Pitti Filati 82

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Where It All Starts:

Raw talent and corporate responsibility make an exciting Pitti Filati

Pitti Immagine Filati is the most fashion-centred yarn show. It is very much part of the current conversation.  Important Ideas are habitually discussed here, chief of which this year was sustainability, where there is now real commercial thrust for Summer 2019.

The growing unease about pollution and manmade problems is recognised internationally in most of the industry.  One of the major talking points of Pitti Filati 82 was the internationally verifiable claims for good practice now embedded in business philosophy, challenging old fashioned ideas of usage, plunder, and profit, with a commitment to conservation, re-use, renewal, and repair.

Many initiatives have been seen over the years at Pitti Filati, but the difference now is the wholehearted acceptance of a way of presenting to the public the values and quality represented by every area of the chain, starting with the fibre and yarn.  In particular it is about the relationship between natural fibres and the environment. Wool is a leading player with many examples.

Südwolle’ Superfine Merino wools (15.5-17.5 micron) are the key players in a line of exclusive, versatile yarns for high premium knitwear. The signature yarn in this family is Brisbane 2/60, 100% 17.5-micron Merino in a wide range of colours. Luxury blends of Merino, silk, cashmere, and cotton, available for very light crêpe yarns, also come in a weightless summer version. Südwolle has a commitment to sustainability and creativity and has developed a merino/hemp yarn.

The credentials of wool – grown naturally on animals reared outside with minimal intervention, is emphasised. Filpucci’s statement about eco-centric values applies to both eco-natural and eco-artificial yarns, with substantial investment into research and development which is a mark of the new season.  The company has been a leader in the area of responsibility.

BE.Mi.Va. has invented a woollen yarn which completely disperses in the sea, Botto Giuseppe presented Futuristic Fashion, knitwear fashioned with   Naturalis Fibra, the collection based on   the most natural ingredients, organic dyes and mulesing-free wools originating from Congi the sustainable certified Australian company with paddock rotation techniques. e.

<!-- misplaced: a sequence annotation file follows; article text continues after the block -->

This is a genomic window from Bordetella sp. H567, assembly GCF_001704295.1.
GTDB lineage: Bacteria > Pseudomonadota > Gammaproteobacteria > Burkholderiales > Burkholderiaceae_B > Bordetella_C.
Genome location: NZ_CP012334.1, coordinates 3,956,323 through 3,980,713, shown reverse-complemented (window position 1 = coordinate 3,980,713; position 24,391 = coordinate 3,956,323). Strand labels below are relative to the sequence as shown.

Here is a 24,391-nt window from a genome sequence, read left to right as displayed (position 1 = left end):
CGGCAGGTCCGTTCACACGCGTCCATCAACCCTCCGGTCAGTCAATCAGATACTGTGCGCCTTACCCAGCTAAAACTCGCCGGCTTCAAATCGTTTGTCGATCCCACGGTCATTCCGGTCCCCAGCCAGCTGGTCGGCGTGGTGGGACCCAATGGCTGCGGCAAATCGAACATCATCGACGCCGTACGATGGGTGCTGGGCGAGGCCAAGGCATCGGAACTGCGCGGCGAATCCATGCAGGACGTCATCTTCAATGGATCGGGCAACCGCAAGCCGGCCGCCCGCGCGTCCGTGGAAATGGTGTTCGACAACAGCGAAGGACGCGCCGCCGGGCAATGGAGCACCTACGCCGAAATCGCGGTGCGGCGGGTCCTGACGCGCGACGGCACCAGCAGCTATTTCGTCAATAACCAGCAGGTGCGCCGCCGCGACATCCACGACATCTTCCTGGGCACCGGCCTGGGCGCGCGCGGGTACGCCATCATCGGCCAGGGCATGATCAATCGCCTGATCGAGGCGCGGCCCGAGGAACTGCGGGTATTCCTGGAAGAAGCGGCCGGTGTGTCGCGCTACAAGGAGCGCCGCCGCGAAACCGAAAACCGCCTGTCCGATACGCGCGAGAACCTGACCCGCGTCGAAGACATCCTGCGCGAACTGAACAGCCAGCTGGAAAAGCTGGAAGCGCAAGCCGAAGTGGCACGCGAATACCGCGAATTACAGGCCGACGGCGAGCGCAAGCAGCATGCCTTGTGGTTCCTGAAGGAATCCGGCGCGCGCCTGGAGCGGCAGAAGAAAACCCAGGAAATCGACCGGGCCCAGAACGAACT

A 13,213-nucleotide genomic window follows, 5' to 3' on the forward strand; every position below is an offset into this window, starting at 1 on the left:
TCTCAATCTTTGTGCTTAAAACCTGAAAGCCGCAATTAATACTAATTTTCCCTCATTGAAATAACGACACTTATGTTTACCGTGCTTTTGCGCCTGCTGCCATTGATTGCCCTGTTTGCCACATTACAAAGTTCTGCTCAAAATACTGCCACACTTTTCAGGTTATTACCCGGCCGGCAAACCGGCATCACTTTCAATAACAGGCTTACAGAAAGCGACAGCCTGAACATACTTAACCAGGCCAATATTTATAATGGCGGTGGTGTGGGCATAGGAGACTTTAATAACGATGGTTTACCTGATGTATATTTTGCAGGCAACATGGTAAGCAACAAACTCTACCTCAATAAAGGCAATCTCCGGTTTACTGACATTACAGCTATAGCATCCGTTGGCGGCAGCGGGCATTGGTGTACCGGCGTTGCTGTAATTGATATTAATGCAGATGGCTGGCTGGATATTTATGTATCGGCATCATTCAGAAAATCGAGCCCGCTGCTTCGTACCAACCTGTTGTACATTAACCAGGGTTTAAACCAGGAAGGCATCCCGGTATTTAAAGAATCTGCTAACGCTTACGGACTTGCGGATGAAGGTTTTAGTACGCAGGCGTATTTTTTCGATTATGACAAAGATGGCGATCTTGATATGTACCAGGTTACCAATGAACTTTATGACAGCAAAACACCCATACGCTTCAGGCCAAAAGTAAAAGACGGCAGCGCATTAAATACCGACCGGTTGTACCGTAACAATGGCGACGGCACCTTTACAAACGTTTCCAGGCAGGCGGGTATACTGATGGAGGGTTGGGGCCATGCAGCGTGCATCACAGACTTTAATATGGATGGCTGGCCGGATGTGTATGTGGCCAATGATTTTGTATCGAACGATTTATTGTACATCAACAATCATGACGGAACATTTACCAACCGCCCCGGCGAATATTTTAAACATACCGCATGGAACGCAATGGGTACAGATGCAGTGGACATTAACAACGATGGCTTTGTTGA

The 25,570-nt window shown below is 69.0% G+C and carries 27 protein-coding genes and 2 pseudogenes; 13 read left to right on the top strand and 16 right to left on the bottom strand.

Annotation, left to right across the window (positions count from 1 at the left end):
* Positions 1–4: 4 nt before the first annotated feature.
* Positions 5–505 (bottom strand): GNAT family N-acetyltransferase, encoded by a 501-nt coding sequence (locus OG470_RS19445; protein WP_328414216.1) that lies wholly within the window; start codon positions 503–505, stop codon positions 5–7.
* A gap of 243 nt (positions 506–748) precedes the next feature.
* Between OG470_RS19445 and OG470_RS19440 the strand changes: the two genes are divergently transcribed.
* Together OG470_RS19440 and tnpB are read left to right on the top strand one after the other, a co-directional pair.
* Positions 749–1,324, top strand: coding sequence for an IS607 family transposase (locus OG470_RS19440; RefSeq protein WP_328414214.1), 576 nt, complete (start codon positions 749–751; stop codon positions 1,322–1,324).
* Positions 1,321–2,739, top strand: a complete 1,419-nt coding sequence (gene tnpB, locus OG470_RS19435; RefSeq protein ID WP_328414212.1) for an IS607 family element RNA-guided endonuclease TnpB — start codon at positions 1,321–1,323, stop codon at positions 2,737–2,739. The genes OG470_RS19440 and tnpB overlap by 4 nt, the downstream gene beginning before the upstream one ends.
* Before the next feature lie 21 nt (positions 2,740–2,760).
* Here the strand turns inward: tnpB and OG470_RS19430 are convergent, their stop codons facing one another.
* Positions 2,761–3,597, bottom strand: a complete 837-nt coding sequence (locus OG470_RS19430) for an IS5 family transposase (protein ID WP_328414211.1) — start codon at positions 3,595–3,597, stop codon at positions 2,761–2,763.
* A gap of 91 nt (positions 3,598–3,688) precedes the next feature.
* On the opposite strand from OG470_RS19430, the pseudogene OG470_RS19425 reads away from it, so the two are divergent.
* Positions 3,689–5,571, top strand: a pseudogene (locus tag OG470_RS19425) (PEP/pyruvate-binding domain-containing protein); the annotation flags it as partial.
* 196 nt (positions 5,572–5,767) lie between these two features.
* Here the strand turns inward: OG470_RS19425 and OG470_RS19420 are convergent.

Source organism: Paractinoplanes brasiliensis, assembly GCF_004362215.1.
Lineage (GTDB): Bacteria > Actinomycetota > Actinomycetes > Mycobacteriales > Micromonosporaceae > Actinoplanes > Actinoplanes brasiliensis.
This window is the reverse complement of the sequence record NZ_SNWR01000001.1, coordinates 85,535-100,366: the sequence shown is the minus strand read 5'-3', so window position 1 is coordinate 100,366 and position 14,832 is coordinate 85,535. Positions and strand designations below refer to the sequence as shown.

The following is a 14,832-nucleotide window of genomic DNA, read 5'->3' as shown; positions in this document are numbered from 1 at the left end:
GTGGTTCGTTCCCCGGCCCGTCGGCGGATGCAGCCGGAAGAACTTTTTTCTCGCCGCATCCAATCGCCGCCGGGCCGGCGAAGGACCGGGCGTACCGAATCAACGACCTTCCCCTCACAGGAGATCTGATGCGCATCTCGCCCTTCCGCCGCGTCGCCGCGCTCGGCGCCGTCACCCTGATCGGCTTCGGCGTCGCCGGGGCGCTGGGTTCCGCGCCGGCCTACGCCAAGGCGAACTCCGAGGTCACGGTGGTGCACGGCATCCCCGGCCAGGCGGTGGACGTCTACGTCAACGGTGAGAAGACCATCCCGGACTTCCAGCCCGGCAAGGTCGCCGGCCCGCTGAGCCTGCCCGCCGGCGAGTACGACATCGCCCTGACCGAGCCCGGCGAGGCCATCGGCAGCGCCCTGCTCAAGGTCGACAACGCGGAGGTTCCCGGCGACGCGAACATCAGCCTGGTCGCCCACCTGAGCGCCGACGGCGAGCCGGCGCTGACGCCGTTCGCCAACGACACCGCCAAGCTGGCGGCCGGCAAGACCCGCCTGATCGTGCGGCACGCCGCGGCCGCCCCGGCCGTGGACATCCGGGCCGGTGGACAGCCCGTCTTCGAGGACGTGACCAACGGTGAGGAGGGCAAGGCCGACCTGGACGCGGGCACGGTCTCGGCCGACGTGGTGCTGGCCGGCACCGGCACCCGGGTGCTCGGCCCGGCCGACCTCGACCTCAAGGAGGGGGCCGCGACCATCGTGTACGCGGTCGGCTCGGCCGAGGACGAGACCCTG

The Pitti Filati Research area, Spazio Ricerca, grows in importance each season as the exhibition earns its reputation for invaluable research.  Designed by Angelo Figus and Nicola Miller the most original and directional examples of newest yarns were knitted into unicolour or bicolour simple fabrics, punctuated by artefacts, books, and statements of ideas in the wind. Twists, raised surfaces, unspun yarns and fibre mixed in an eclectic collection of influences including graphics and fabric surface painting.  There was a thread of reference to feminism and contemporary ideas about gender which was also woven into the themes.

The main design theme ‘Raw’ took ideas back to basics, showing intrinsic properties of fibres, fabrics, yarns, and the beauty of simple stitches in new configurations, influenced by nature and the idea of raw, unorganised data in computing.  Trend colours, including pale yellow, pink green, natural, white gold, were underplayed and sophisticated, many with a subtle shine.

Synthetic fibres provided stretch, knops and sparkle for Merino, raw silk, cashmere, and linen frequently twisted together. Deeper colours originated in Eastern cultures; bright saffron, pinks, gold and white, palettes associated with India at Cariaggi and the Far East in other collections, Filpucci brought forward very chic clean-looking yarns, with techno features, some of them simply knitted in grey viscose with loose loops for urban chic.  Knitted surfaces were embellished with loose threads, others with simple knit constructions with yarns of various gauges and colours to give exciting three-dimensional surfaces, ridges, contrasts, and simple elegant geometric patterns, including the incorporation of intricate flower themes.

Cariaggi showed a new collection called Ping Pong, combed yarn from Australian Merino in  77% wool, 23% silk which is very lightweight, with a crepey handle in the new 2019 pastels. Other yarns were mixed combinations including tiny  sequins,  which produced a visible yet subtle shimmer as it moved.

– Janet Prescott

Banner and homepage photo credit: AKAstudio

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